Angered by the price of petrol, diesel and gas, and looking for someone to blame?
Try the Taliban and the crisis in Afghanistan.
This is a Karnataka BJP MLA Aravind Bellad’s justification for the increase in prices – an increase that began in May, with hikes over several consecutive days, and continued into the following months.
“Because of the Taliban crisis in Afghanistan, there has been a dip in supply of crude oil. Consequently, prices of LPG, petrol and diesel are rising. Voters are mature enough to understand the reasons for price rise,” Mr Bellad, MLA for the Hubli-Dharwad West constituency and among the possible replacements for former Chief Minister BS Yediyurappa, said.
India is the world’s third-biggest importer (and consumer) of crude oil, but Afghanistan does not figure among its major sellers.
According to news agency Reuters, as of July 2021, the top six countries selling crude oil to India are Iraq, Saudi Arabia, the United Arab Emirates, Nigeria, the United States and Canada.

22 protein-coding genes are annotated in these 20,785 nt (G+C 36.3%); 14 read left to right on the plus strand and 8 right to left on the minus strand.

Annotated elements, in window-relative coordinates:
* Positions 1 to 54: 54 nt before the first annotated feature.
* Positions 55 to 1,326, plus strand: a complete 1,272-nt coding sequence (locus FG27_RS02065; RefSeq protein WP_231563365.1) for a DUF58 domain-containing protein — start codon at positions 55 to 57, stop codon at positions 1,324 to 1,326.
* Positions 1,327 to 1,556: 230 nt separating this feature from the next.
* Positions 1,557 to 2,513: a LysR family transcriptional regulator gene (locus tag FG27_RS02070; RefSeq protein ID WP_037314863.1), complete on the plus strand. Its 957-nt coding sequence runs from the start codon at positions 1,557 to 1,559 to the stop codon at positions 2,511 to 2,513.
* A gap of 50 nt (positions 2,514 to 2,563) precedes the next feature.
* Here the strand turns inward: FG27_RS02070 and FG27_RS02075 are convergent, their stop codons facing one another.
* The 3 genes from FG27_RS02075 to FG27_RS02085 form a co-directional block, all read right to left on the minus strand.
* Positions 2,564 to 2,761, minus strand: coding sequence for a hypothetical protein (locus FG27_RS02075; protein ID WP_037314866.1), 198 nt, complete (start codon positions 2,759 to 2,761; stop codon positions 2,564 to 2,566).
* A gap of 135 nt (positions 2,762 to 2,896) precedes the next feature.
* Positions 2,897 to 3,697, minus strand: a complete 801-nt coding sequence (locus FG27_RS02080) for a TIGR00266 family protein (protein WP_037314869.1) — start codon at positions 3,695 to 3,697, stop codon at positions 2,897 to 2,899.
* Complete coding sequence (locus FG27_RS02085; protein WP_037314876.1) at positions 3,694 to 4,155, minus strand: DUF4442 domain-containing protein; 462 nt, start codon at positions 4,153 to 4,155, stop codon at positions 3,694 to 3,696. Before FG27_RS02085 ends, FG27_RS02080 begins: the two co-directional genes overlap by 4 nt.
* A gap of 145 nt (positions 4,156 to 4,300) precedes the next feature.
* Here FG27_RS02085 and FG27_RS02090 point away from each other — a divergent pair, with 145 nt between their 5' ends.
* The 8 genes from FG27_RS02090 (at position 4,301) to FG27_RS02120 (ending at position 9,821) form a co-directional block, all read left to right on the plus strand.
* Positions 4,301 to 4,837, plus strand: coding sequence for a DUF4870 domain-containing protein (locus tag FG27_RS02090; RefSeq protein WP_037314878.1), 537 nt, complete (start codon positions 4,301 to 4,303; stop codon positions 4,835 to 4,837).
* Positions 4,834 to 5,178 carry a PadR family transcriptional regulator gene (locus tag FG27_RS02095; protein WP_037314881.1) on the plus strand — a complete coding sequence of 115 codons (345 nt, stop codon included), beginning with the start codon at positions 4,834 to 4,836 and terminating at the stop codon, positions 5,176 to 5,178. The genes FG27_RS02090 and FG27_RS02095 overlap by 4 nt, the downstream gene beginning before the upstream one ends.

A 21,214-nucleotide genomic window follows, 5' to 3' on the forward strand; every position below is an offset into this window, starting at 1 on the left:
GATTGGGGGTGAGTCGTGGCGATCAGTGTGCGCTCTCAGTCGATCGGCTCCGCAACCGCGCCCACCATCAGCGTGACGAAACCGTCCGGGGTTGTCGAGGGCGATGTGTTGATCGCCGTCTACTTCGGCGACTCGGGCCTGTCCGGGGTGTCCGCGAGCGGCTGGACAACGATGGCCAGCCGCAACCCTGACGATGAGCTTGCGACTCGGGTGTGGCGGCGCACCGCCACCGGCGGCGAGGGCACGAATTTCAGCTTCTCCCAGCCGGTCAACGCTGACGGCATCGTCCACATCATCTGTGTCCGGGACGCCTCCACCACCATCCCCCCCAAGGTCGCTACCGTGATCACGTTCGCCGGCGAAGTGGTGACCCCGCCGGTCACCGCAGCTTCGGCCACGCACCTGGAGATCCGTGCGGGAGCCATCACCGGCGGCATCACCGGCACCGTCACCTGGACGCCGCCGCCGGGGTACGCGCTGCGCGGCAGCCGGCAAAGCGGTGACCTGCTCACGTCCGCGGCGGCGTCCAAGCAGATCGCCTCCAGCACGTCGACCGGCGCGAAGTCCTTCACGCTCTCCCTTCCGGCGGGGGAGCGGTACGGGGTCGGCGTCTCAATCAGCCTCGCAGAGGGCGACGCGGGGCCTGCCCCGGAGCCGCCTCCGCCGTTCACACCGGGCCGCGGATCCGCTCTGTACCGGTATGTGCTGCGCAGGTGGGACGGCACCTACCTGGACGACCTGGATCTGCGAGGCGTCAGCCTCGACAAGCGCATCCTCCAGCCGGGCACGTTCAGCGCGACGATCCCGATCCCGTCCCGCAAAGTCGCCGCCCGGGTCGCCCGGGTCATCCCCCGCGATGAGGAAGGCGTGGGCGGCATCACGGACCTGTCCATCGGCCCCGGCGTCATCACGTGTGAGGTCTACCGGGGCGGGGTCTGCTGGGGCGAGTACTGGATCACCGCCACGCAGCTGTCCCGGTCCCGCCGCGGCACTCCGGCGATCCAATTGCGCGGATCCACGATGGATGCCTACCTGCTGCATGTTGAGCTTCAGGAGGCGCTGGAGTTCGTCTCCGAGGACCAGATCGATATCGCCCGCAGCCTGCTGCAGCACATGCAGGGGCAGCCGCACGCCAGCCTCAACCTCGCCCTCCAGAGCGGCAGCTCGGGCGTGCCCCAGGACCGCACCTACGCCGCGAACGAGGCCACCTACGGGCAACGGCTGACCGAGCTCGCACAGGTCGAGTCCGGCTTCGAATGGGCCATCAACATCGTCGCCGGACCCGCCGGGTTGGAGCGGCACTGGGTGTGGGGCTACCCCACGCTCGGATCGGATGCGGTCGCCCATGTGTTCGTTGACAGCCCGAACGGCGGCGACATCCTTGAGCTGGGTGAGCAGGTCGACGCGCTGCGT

The situation in Afghanistan does have the potential to affect oil and gas prices, but such an impact is as yet unclear, with the global community (and particularly oil-producing nations) still cautious in their dealing with the Taliban and a nascent Afghan government.
In June Reuters reported that India’s crude oil imports had hit an eight-month low, as refiners cut down processing in the face of a tumultuous second wave of the coronavirus.
The unrelenting increase in fuel (petrol and diesel) and LPG cylinder prices over the past several months have triggered fierce criticism of the Narendra Modi government from both the opposition and members of the public, crores of whom are struggling to make ends meet during a pandemic.
The government has defended itself by blaming the opposition; last month Finance Minister Nirmala Sitharaman said it could not lower costs because it had to bear the cost of oil bonds the Congress-led UPA government had issued to companies.